Hugh Lawlor's first love was science. His second love was teaching. Over a 40-year career, he managed to combine the two, devoting his working life - and, skilfully, other people's money - to ensuring that pupils received high-quality science education.
Hugh Lawlor was born in Ireland in 1943, the middle child of a dye operator. When he was five years old, the family moved to Bradford: here, young Hugh quickly developed a keen sense of Yorkshire loyalty.
He attended St Bede's Grammar School before going on to train as a science teacher at St Mary's College of Education in London. He and his siblings were the first generation of his family to go into higher education; all three eventually became teachers.
On graduation, he took up a post as science teacher at an east London comprehensive. Here, he immediately demonstrated natural aptitude for the profession: within a year, he had been promoted to head of chemistry.
But this was the 1960s: the world was opening up. So, looking to do something different, the young Mr Lawlor left for Libya, where he had been appointed head of science at the British Council's Tripoli College.
It was in Tripoli that he met Margot, who worked for Esso Libya. She and Hugh were married in 1970; shortly afterwards, they moved to Sao Paulo, where he was again appointed head of science in a British school.
As a teacher, and later as a teacher-trainer, he was renowned for his charisma. He was a naturally entertaining public speaker, liberal with humour and personal anecdote. For example, he would talk about the time he represented Brazil in a rugby match against Argentina: he was on the team, he said, purely because there were only 14 other people in the entire country who knew the rules of the game.
The years abroad sparked an interest in the theory of education: in 1973, the couple returned to Britain, and Hugh enrolled at Hull University, completing a PhD in the reform of Brazilian science education. This was the beginning of an academic career that was to culminate in a professorship.
After a decade training teachers, he was appointed schools inspector for Kent local authority. Here, too, his natural charisma quickly impressed the teachers he worked with. He was enthusiastic about all the elements of his job - science, schools, learning, leadership - and this enthusiasm was infectious. Never solemn or pompous, he had a penchant for apposite nicknames. A sallow director of education was christened "the prince of darkness"; Michael Gove, meanwhile - for whom Professor Lawlor had little time - was dubbed "the leprechaun".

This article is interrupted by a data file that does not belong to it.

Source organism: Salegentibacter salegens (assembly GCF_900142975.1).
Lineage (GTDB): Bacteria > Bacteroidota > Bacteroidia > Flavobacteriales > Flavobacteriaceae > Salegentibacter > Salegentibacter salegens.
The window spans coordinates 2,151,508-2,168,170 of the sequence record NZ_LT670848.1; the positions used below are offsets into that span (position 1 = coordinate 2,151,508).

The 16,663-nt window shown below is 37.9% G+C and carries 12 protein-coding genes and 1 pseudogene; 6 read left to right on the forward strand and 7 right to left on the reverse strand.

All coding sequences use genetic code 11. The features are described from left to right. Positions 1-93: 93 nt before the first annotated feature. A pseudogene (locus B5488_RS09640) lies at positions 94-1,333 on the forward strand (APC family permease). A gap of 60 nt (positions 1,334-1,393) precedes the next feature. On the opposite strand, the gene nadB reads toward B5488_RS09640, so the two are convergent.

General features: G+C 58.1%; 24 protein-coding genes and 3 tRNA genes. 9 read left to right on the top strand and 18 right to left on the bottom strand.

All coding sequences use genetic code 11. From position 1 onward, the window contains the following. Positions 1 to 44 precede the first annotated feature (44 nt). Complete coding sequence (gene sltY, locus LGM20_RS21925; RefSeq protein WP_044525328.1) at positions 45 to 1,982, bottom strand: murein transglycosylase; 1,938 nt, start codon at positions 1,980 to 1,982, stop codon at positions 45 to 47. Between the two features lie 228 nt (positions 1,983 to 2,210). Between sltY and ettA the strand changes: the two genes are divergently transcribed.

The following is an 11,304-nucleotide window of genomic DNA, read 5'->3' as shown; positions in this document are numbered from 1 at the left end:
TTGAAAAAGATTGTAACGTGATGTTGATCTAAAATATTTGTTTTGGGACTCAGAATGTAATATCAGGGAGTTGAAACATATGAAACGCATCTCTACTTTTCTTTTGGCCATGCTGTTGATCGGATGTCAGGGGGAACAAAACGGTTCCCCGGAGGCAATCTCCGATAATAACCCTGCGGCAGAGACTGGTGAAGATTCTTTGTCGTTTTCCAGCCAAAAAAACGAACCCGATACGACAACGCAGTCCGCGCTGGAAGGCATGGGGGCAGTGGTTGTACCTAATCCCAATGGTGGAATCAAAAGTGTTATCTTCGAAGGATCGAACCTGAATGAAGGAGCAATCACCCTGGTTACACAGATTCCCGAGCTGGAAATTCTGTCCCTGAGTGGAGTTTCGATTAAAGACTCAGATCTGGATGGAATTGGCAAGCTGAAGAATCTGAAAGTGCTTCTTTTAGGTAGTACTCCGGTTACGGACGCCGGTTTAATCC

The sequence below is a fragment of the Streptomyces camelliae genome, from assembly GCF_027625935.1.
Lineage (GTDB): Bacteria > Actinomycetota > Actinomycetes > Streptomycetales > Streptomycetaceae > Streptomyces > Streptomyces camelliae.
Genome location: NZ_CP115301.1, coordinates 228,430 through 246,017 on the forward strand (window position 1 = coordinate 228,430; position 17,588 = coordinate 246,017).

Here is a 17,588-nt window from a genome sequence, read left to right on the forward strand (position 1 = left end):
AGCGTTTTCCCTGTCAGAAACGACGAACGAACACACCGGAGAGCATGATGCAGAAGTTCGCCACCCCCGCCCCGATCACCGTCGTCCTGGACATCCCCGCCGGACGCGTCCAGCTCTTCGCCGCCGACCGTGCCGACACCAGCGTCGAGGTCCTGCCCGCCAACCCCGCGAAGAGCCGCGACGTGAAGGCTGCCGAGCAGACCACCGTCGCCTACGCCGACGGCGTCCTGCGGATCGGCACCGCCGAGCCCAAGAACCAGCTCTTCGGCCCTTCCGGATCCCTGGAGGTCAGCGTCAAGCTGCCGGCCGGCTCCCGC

But he took his job seriously. Visiting troubled schools, he would grow dismayed at the educational opportunities being denied to pupils, and would put great personal effort into finding the resources necessary for improvement.
This, in fact, was a great talent: he was a keen strategiser and enjoyed finding creative solutions to difficult problems. Colleagues called him a "wheeler-dealer": where others struggled to drum up financial support for their ideas, he knew exactly where - and how - money was to be found.
One problem he never did master, however, was IT. Despite his science background, he always struggled with email: one Kent colleague recalls being met with abject gratitude when he finally showed Professor Lawlor how to delete five years' worth of accumulated messages.
In 1995, he was appointed director of continuing professional development at the Teacher Training Agency (now the TDA); he also advised Whitehall on science education policy.
Then, in 1997, he was approached by Zeneca Pharmaceuticals, a large company looking to support British science education. Professor Lawlor suggested that the company might endow a charity specifically to support the continuing professional development of science teachers. Shortly afterwards, he became the first director of the AstraZeneca Science Teaching Trust. He remained in the role until earlier this year.
He had first been diagnosed with prostate cancer 10 years ago. During the years of treatment, he volunteered for six drug trials; one of these drugs has since been approved for clinical use. It was his last gift to the world of science that he had spent his career promoting.
Hugh Lawlor died in November. He is survived by his wife, Margot, and their daughter Stephanie.